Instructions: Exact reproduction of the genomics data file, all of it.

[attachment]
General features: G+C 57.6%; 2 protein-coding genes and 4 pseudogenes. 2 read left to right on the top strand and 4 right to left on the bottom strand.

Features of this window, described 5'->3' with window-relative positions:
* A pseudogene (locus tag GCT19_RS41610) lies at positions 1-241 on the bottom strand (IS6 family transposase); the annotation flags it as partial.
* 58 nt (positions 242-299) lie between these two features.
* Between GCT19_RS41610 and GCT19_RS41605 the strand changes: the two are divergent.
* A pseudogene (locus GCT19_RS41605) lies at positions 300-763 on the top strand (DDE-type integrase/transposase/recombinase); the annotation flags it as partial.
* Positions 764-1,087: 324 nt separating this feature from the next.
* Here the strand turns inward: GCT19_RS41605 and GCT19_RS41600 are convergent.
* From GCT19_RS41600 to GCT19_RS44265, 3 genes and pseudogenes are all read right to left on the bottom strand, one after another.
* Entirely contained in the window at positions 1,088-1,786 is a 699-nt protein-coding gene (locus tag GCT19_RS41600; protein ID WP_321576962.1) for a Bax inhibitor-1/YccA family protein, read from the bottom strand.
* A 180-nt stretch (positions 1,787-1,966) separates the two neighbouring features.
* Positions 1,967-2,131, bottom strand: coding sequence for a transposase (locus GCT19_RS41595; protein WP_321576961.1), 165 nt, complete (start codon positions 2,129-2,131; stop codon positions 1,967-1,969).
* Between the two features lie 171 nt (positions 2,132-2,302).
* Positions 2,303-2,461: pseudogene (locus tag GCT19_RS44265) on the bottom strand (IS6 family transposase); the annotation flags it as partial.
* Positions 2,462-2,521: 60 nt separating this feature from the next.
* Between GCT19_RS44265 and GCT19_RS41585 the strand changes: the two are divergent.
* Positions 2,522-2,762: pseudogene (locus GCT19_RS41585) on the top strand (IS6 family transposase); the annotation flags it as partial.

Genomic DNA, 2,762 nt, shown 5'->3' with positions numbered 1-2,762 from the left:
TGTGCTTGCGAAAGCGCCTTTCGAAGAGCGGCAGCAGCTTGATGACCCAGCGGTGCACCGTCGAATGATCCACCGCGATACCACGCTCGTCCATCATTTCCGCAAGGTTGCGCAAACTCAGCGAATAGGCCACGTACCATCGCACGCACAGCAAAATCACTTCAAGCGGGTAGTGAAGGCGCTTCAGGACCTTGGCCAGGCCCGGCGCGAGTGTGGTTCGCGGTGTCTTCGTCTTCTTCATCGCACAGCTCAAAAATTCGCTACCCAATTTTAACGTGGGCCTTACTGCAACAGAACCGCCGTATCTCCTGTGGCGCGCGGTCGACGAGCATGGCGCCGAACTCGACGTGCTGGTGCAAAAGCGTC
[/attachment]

General features: G+C 57.6%; 2 protein-coding genes and 4 pseudogenes. 2 read left to right on the top strand and 4 right to left on the bottom strand.

Features of this window, described 5'->3' with window-relative positions:
* A pseudogene (locus tag GCT19_RS41610) lies at positions 1-241 on the bottom strand (IS6 family transposase); the annotation flags it as partial.
* 58 nt (positions 242-299) lie between these two features.
* Between GCT19_RS41610 and GCT19_RS41605 the strand changes: the two are divergent.
* A pseudogene (locus GCT19_RS41605) lies at positions 300-763 on the top strand (DDE-type integrase/transposase/recombinase); the annotation flags it as partial.
* Positions 764-1,087: 324 nt separating this feature from the next.
* Here the strand turns inward: GCT19_RS41605 and GCT19_RS41600 are convergent.
* From GCT19_RS41600 to GCT19_RS44265, 3 genes and pseudogenes are all read right to left on the bottom strand, one after another.
* Entirely contained in the window at positions 1,088-1,786 is a 699-nt protein-coding gene (locus tag GCT19_RS41600; protein ID WP_321576962.1) for a Bax inhibitor-1/YccA family protein, read from the bottom strand.
* A 180-nt stretch (positions 1,787-1,966) separates the two neighbouring features.
* Positions 1,967-2,131, bottom strand: coding sequence for a transposase (locus GCT19_RS41595; protein WP_321576961.1), 165 nt, complete (start codon positions 2,129-2,131; stop codon positions 1,967-1,969).
* Between the two features lie 171 nt (positions 2,132-2,302).
* Positions 2,303-2,461: pseudogene (locus tag GCT19_RS44265) on the bottom strand (IS6 family transposase); the annotation flags it as partial.
* Positions 2,462-2,521: 60 nt separating this feature from the next.
* Between GCT19_RS44265 and GCT19_RS41585 the strand changes: the two are divergent.
* Positions 2,522-2,762: pseudogene (locus GCT19_RS41585) on the top strand (IS6 family transposase); the annotation flags it as partial.

Genomic DNA, 2,762 nt, shown 5'->3' with positions numbered 1-2,762 from the left:
TGTGCTTGCGAAAGCGCCTTTCGAAGAGCGGCAGCAGCTTGATGACCCAGCGGTGCACCGTCGAATGATCCACCGCGATACCACGCTCGTCCATCATTTCCGCAAGGTTGCGCAAACTCAGCGAATAGGCCACGTACCATCGCACGCACAGCAAAATCACTTCAAGCGGGTAGTGAAGGCGCTTCAGGACCTTGGCCAGGCCCGGCGCGAGTGTGGTTCGCGGTGTCTTCGTCTTCTTCATCGCACAGCTCAAAAATTCGCTACCCAATTTTAACGTGGGCCTTACTGCAACAGAACCGCCGTATCTCCTGTGGCGCGCGGTCGACGAGCATGGCGCCGAACTCGACGTGCTGGTGCAAAAGCGTC